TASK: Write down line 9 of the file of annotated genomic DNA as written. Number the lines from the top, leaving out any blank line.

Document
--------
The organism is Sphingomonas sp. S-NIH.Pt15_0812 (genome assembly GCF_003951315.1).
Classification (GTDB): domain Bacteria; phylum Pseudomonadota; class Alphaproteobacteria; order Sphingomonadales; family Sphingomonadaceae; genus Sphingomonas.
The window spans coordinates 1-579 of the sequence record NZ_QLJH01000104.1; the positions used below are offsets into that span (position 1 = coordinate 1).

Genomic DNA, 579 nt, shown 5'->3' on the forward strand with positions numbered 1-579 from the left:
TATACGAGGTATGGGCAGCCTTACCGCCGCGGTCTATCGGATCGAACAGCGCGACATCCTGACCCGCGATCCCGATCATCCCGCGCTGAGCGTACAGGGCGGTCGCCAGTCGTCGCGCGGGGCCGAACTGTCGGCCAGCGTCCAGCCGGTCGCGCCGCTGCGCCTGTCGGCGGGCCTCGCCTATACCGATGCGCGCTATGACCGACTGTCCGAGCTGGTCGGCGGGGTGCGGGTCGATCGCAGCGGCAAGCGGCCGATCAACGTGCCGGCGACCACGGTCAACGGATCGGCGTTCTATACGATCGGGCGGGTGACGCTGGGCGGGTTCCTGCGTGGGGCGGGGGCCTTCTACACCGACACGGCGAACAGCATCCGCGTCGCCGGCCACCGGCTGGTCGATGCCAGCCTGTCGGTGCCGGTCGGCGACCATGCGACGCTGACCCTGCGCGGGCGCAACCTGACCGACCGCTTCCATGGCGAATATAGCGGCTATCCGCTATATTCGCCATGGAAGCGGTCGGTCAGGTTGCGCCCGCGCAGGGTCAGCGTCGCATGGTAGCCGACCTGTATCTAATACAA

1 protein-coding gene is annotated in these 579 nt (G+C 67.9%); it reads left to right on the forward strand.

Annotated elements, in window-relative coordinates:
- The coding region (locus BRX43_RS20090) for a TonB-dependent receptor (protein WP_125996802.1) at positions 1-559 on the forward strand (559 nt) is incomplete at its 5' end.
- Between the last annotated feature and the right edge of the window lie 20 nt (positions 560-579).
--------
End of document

- Between the last annotated feature and the right edge of the window lie 20 nt (positions 560-579).